Soil productivity improvement under different fallow types on Alfisol of a derived savanna ecology of Nigeria

Adekiya, A.O and Aremu, C. O. and Agbede, T.M and Olayanju, T.M.A. and Ejue, Wutem S. and Adegbite, K. A. and Olayiwola, Ibukun Elizabeth and Ajiboye, B. O. and Oni, Ayodele Tunmise (2021) Soil productivity improvement under different fallow types on Alfisol of a derived savanna ecology of Nigeria. Heliyon, 7. e06759. ISSN 2405-8440

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Fallowing is considered an important management strategy for the restoration of soil productivity. Therefore, a three-year fallow of pigeon pea (Cajanus cajan), mexican sunflower (Tithonia diversifolia) and elephant grass (Pennisetum purpureum) was established at Landmark University, Nigeria between 2016 – 2019. Leaf nutrient concentrations of maize (Zea mays) planted with soils taken from each fallowed plots after three years were also determined. The experimental design was a randomized complete block design with three replications. Soil samples were collected from each fallow plots for physical and chemical analysis (bulk density, porosity, moisture content, particle size, dispersion ratio, soil erosion loss, soil organic matter (SOM), total N, available P, exchangeables K, Ca, Mg, CEC and pH.) before and at the end of the experiment. Means of data collected were separated using Tukey's HSD test at p ¼ 0.05. Tithonia fallow improved soil properties and leaf nutrient concentration of maize compared with Pennisetum and Cajanus fallows. The order was Tithonia > Pennisetum > Cajanus. This was adduced to the regular return of plant residues to the soil in Tithonia fallow which resulted in high SOM (Tithonia increased SOM by about 23%, 7.5%, and 20%, respectively, compared with the initial soil, Pennisetum and Cajanus fallows) and increases soil N, P, K, Ca, Mg, CEC and pH and also stabilized soil structure by increasing porosity, moisture content and reducing bulk density, dispersion ratio, and soil loss. Therefore, plant species of high nutrient contents and high return of biomass to the soil are necessary for quick restoration of soil productivity in a derived savanna ecology.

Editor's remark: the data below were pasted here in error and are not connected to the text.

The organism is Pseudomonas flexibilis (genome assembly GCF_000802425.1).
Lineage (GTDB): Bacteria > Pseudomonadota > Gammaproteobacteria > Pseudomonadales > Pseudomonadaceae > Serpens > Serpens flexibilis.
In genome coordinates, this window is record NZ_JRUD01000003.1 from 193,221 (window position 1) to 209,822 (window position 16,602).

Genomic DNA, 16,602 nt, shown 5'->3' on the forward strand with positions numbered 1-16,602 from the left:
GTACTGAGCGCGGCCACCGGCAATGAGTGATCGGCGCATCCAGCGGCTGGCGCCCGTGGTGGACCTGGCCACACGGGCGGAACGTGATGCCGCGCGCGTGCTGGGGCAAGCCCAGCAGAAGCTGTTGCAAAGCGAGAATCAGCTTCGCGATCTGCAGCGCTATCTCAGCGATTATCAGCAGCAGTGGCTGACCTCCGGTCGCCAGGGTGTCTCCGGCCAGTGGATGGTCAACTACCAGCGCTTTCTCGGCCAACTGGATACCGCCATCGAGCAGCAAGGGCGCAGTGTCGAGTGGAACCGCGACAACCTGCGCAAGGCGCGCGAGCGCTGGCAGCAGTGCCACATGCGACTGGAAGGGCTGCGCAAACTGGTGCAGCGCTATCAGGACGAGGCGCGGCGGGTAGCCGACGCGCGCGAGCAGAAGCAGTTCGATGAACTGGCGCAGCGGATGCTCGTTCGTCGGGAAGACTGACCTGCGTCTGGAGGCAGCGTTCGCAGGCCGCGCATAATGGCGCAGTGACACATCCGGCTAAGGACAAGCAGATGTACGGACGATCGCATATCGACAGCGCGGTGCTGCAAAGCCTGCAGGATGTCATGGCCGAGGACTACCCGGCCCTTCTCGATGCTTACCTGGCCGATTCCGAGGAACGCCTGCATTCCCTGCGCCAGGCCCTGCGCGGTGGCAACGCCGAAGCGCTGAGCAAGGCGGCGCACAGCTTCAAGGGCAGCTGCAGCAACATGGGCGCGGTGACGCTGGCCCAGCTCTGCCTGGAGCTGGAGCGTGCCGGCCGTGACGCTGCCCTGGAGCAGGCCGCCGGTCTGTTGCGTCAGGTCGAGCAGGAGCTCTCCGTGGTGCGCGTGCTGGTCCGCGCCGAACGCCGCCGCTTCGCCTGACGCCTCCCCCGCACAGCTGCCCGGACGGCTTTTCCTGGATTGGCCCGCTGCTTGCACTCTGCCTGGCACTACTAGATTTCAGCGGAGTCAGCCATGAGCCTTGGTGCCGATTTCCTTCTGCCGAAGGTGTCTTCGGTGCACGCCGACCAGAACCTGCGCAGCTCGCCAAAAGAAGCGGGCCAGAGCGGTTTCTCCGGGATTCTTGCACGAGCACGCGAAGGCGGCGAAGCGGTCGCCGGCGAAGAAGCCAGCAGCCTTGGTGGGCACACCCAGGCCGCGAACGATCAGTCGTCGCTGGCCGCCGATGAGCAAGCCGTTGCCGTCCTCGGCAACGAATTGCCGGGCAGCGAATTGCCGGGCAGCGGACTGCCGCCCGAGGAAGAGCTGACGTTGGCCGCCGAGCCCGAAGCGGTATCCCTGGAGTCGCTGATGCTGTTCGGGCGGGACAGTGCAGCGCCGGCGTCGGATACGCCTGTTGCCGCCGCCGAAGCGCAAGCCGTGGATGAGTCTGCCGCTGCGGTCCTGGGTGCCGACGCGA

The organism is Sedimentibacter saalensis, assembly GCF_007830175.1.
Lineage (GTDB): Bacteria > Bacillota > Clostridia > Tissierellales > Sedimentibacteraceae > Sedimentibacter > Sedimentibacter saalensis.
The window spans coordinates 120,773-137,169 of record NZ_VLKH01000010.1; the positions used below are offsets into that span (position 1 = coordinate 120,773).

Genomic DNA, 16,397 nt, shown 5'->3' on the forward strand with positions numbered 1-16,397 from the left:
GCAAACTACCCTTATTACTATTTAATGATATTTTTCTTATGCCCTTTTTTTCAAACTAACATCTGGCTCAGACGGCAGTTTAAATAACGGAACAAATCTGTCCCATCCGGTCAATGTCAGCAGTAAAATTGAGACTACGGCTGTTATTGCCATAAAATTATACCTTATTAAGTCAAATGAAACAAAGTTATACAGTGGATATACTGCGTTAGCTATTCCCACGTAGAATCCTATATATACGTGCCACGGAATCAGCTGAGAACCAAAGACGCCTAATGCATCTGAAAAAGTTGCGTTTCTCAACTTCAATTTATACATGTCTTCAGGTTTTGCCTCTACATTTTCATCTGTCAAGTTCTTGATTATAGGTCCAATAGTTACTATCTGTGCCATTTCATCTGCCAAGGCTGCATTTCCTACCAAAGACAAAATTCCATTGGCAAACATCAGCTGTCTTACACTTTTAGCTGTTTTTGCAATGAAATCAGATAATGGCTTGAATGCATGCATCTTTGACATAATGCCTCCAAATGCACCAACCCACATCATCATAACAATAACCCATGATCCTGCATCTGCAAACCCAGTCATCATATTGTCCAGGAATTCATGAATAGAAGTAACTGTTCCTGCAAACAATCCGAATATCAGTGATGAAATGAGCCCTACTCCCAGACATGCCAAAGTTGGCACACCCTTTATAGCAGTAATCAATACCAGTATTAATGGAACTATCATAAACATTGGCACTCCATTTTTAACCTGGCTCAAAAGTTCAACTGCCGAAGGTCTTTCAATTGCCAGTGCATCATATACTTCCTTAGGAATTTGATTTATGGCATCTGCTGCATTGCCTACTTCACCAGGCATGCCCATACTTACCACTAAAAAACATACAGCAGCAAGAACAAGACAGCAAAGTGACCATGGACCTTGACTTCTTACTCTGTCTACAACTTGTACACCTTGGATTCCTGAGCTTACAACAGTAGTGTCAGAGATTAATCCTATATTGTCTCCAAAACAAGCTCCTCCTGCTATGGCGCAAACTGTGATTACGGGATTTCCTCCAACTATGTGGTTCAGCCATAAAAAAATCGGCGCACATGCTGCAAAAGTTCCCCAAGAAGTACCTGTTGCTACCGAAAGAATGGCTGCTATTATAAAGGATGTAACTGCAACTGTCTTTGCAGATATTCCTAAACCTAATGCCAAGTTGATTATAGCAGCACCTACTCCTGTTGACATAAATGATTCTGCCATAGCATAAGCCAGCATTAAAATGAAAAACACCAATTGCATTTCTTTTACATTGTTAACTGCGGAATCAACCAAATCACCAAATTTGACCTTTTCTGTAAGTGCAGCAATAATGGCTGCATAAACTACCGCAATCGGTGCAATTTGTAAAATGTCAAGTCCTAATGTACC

Item Type: Article
Subjects: T Technology > TA Engineering (General). Civil engineering (General)
T Technology > TJ Mechanical engineering and machinery
Date Deposited: 28 Apr 2021 12:16
Last Modified: 28 Apr 2021 12:16

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